by Hannah Laura Bernard, our colleague from Germany who spent time with us earlier this term
In the context of my bachelor in pedagogy and educational science, I made a five-week-long internship at SML College this autumn. I wanted to know what school might look like when there is no curriculum, no classroom structure and no one who tells students what to do.
Even though five weeks is a very short time, I gained various insights into operations at the College. I took part in the community meetings, got involved in the work with the learning groups, participated in the tutor meetings, offered different workshops and activities to the students and helped out with administration and marketing matters.
I was very keen to see a child authorised with the chair of a community meeting and was surprised how simple it was. No special leadership or moderation skills were required. A bean-bag and the general agreement that only who has the bean-bag talks was sufficient.
Happily, I had the chance to witness the process of formulating Learning Agreements during the first week. It appealed to me a lot to find out first the strengths, values and goals of every young person and then to look at what they need to learn and how to get there.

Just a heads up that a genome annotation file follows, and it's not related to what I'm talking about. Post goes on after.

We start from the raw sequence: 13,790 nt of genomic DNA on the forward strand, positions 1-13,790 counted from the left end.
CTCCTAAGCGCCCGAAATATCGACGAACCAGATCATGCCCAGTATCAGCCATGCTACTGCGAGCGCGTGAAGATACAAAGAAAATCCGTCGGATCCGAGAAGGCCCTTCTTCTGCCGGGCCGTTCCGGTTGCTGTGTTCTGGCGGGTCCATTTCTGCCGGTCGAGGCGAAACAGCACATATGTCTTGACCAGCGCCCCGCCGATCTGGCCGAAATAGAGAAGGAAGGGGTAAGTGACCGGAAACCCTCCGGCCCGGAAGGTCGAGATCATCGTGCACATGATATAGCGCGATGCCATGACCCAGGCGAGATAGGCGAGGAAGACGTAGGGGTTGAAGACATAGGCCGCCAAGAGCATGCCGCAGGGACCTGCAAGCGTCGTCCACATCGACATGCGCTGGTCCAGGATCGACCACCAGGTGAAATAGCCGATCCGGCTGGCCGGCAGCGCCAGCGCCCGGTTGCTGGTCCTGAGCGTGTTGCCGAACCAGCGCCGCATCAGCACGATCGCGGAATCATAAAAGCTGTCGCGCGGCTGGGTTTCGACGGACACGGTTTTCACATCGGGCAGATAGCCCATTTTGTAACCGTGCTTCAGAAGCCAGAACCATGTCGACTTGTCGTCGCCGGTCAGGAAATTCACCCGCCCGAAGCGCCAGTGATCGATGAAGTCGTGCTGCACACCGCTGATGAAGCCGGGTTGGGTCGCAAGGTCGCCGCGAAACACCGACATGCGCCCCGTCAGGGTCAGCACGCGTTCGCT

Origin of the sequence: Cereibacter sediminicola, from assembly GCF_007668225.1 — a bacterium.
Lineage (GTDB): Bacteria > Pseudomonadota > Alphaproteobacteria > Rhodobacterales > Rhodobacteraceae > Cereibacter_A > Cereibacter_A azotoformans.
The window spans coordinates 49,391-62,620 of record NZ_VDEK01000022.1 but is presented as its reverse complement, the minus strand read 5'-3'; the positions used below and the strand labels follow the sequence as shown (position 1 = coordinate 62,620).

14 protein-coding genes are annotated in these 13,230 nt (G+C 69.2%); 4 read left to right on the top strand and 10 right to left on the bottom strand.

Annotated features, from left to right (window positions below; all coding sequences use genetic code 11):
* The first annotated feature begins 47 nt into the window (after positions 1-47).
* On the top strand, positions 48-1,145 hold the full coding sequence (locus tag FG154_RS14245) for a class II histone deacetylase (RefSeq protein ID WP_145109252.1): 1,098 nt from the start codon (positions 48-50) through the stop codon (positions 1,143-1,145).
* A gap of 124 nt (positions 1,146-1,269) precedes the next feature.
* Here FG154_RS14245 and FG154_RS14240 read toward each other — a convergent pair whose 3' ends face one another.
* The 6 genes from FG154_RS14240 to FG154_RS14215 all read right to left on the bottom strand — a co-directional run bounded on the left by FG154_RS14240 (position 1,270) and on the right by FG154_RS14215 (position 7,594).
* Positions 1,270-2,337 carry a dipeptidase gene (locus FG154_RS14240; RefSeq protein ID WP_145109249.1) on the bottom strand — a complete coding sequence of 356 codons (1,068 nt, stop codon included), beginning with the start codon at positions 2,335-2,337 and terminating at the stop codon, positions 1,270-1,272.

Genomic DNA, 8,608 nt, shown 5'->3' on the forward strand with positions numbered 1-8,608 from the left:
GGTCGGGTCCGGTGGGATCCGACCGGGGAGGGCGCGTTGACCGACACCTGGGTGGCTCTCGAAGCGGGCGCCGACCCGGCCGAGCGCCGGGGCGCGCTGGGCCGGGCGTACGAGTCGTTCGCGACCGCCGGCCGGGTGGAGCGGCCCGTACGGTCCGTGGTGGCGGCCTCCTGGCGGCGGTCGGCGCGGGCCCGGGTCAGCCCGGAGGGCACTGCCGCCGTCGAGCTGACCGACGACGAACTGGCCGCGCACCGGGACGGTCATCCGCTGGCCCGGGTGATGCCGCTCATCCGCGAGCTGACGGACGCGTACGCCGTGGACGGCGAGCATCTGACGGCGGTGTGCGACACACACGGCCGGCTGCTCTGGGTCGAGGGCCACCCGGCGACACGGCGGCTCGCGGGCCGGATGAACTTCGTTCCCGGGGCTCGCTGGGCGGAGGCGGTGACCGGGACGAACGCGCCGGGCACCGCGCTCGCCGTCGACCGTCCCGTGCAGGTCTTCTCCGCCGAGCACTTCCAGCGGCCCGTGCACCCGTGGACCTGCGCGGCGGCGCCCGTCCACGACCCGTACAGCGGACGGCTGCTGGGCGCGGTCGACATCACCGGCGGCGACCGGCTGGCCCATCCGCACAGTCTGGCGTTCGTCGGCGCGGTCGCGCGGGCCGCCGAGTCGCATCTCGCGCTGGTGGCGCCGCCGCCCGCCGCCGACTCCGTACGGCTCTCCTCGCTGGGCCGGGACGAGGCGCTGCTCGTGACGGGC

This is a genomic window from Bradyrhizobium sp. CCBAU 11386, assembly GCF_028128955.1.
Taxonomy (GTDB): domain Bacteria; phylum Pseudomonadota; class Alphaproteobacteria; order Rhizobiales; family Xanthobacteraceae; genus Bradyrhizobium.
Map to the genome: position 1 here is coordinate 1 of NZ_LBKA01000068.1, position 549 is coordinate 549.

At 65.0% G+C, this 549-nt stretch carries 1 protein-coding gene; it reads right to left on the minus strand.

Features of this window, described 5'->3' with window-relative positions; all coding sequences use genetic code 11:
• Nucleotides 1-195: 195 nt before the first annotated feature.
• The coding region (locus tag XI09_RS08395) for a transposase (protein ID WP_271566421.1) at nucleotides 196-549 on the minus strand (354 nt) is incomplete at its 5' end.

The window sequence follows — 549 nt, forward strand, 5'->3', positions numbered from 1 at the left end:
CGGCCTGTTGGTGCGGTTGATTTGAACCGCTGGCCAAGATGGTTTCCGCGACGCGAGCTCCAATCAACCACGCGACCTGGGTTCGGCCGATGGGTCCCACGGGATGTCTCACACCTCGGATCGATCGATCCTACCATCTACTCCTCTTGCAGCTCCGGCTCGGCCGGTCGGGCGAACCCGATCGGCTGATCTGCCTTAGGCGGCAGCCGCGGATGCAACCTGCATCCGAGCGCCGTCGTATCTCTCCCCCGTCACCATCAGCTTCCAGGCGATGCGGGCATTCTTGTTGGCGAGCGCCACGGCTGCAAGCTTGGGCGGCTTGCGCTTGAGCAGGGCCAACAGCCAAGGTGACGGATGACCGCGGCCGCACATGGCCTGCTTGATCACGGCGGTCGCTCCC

In the meetings with the Learning Advisers I realised it so not always easy to support Self Managed Learning – especially when you have been used to authoritarian settings of ordinary schools. The idea of what students were supposed to learn is so internalised, that it is difficult sometimes to give the children completely free reign. But there are clearly circumstances where the guidance of a person in charge is reasonable or even desirable. It seems that navigating these boundaries is an ongoing learning for the Learning Advisers at SML College.
Personally, I was really challenged by running the workshops. To feel confident in front of a group I usually need to be very well prepared. I plan every step and what I say when. Students however regarded my instructions rather as suggestions which should be discussed. And when it came to their mind that they had something else to do, they just went off. It made me reflect on the principle of Self Managed Learning. Does it mean no structure and commitment at all? Am I authoritarian giving instructions and asking for attention to the matters of the workshop? I haven´t come to a final conclusion yet, but I think it is something in between.
Aside from these periods of active participation, sometimes I found it useful to simply back off and just observe. Children studying on their own or teaching each other, making arts in the hall or stop-motion-animations with lego-men and much more.
All in all, I had very interesting and inspiring time at SML College which gave me a lot to think about. I‘m curious about its further development and wish all the best for its students and staff!”